It's all in the name of decarbonizing heavy industry – a job that simply needs to be done, and a tricky one given the intermittent nature of renewable energy. It's easy for factories to run 24/7 when there's fossil fuel available to create heat as required, but what about when the Sun's not shining?
We've written before about Rondo's "brick toaster" heat batteries, which propose a solution: use cheap renewable energy to heat up regular old clay bricks in insulated containers, then recover that energy as needed at about one-fifth the cost of a chemical battery, in the form of process heat at up to 1,500 °C (2,700 °F). Using cheap, abundant materials, Rondo hopes to deploy this solution at colossal scale, with no less of a goal than reducing global CO2 emissions by 15% within 15 years.
Antora believes its carbon-based system could be even cheaper and more useful. More useful both because it's hotter, capable of delivering heat at upwards of 2,000 °C (3,632 °F), so it's immediately relevant to huge industrial segments like steelmaking. And because the energy can also be recovered as electricity through super-efficient thermophotovoltaic panels.
"The final advantage of the extreme temperature stability of carbon is related to heat transfer," wrote Ponec. "Radiative heat transfer is proportional to the temperature of the source object raised to the fourth power (T⁴), so if you double the temperature you increase the radiative heat transfer by 16 times. That’s a powerful scaling factor! The upshot is that at temperatures above 1,500 °C, heat transfer works completely differently than we’re used to at room temperature. Radiation dominates over conduction and convection. For example, at 2,000 °C, over 99% of heat transfer occurs through light, not conduction and convection."
Antora's system thus harnesses the thermal glow off its carbon bricks using light radiation, which Ponec describes as "much simpler, cheaper and more reliable than the alternatives." If a customer wants the energy back as heat, the system will heat up tubes containing steam, hot air or some other process fluid, which can be piped around the facility wherever heat is required.
If the customer wants electricity, Antora can convert the heat to provide it. "We shine it on modified photovoltaic panels (similar to solar panels) to generate electricity," explained Ponec. "Our team has developed a world-record-breaking solid-state heat engine that converts radiant heat into electricity with only a few micrometers of material and no moving parts. This is a story for another day, but for now let’s just say it’s quite useful to have a compact, power-dense, scalable, and efficient device capable of converting heat into electricity!"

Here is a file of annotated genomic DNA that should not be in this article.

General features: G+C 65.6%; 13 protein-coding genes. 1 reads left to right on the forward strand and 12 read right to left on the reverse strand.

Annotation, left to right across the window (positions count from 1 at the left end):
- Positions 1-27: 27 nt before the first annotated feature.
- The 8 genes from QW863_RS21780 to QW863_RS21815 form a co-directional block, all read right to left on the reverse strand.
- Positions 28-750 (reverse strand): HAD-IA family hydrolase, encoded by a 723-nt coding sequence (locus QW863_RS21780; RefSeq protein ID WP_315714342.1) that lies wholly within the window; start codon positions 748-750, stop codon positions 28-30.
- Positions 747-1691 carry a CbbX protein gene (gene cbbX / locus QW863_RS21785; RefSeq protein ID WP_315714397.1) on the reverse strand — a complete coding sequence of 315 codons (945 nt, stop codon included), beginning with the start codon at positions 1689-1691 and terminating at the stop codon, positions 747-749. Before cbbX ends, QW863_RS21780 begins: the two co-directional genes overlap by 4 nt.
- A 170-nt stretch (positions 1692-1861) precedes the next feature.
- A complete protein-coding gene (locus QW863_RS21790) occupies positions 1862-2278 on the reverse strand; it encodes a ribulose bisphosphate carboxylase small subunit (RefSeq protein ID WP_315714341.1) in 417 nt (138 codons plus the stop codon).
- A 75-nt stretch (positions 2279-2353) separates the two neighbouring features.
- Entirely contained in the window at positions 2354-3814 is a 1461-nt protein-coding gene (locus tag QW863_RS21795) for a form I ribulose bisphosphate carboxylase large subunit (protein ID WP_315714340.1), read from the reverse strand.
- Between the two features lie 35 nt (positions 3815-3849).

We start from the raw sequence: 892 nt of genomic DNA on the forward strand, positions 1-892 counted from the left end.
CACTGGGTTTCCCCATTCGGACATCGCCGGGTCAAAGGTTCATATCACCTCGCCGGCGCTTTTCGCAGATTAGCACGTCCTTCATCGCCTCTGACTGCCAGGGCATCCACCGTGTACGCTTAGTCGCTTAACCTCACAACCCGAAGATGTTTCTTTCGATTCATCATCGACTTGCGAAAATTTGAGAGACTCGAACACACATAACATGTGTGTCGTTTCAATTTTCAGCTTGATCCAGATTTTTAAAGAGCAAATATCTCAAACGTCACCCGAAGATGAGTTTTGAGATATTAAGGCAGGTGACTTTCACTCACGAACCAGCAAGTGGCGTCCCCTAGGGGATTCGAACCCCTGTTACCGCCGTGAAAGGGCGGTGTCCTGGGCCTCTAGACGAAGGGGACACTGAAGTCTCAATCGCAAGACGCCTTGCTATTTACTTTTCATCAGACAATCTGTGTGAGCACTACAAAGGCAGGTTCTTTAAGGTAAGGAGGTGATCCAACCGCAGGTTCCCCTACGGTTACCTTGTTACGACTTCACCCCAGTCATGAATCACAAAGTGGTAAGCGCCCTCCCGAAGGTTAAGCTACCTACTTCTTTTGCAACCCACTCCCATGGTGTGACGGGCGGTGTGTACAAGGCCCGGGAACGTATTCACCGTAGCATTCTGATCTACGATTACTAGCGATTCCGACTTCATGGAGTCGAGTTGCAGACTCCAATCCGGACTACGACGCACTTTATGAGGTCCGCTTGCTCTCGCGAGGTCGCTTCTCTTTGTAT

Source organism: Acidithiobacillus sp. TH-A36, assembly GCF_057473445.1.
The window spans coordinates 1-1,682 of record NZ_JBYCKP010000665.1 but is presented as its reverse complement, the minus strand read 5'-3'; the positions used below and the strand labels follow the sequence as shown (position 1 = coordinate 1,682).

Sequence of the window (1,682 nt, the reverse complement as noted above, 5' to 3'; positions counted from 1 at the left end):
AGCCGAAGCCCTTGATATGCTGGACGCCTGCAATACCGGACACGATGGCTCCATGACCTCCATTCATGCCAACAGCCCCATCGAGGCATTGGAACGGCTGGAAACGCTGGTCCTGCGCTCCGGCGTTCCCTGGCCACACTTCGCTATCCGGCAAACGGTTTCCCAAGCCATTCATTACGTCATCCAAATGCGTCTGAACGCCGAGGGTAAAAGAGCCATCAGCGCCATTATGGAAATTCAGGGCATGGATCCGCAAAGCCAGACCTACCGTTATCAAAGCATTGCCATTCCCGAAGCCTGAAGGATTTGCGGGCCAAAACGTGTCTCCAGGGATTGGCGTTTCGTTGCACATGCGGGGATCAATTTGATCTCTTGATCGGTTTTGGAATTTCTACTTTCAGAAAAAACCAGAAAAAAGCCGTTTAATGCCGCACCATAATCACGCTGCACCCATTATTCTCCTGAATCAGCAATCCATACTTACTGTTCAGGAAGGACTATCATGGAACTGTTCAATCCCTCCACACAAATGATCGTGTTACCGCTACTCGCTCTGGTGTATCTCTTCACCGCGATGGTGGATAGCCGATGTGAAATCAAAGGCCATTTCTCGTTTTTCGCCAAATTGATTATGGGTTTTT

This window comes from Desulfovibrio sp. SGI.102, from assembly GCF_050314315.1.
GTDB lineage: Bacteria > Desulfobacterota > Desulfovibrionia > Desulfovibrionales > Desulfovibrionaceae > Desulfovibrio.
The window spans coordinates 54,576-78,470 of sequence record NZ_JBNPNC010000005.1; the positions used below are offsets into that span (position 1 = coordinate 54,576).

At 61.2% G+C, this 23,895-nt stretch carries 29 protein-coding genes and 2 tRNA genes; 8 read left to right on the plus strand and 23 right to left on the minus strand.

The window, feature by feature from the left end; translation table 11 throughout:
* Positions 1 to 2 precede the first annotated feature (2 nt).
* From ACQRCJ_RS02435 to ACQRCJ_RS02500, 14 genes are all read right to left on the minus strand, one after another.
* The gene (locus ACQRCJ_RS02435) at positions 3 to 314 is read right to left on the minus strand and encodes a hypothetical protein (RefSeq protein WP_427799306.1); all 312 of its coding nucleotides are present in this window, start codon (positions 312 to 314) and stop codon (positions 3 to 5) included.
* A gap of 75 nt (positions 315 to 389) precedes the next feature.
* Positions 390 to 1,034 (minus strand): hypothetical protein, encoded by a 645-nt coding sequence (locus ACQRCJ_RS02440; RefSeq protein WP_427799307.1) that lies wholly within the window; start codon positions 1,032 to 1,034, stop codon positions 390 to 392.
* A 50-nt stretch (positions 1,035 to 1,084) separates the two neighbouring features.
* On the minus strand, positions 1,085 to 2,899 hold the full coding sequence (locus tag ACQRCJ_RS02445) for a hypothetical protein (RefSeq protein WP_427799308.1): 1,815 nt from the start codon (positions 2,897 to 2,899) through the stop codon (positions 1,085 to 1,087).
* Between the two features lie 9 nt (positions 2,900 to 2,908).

This makes us think of a breakthrough thermophotovoltaic (TPV) cell out of MIT that we wrote about last year, capable of converting heat into electricity at efficiency levels around 40% – significantly better than the humble steam turbine, which averages closer to 35%. Indeed, the researchers involved mentioned a graphite-based heat storage and recovery system as one of their chief goals.
Since Antora is also an MIT spinout, we wondered if it might indeed be this TPV heat engine that's used in Antora's carbon heat battery system. But no, it appears to be using a different gallium indium arsenide TPV cell developed by a separate team, with an efficiency that's been demonstrated at 38.8% in a paper published last November in the journal Joule.
Antora told MIT News that it's already opened a manufacturing facility for these TPV cells – the biggest such factory in the world, with a projected capacity of 2 MW of cells per year. It's working on industrial projects in the 30-60 MW range, across the United States, expecting to see carbon battery installations come online from around 2025, and the company hopes to scale aggressively.
The carbon heat batteries are containerized, so they can be assembled at a central factory and easily shipped out to site, where clients can install as many as they need in a modular formation.
Source: Antora Energy
Loz has been one of our most versatile contributors since 2007, and has since proven himself as a photographer, videographer, presenter, producer and podcast engineer, as well as a senior features writer. Joining the team as a motorcycle specialist, he's covered just about everything for New Atlas, concentrating lately on eVTOLs, hydrogen, energy, aviation, audiovisual, weird stuff and things that go fast.
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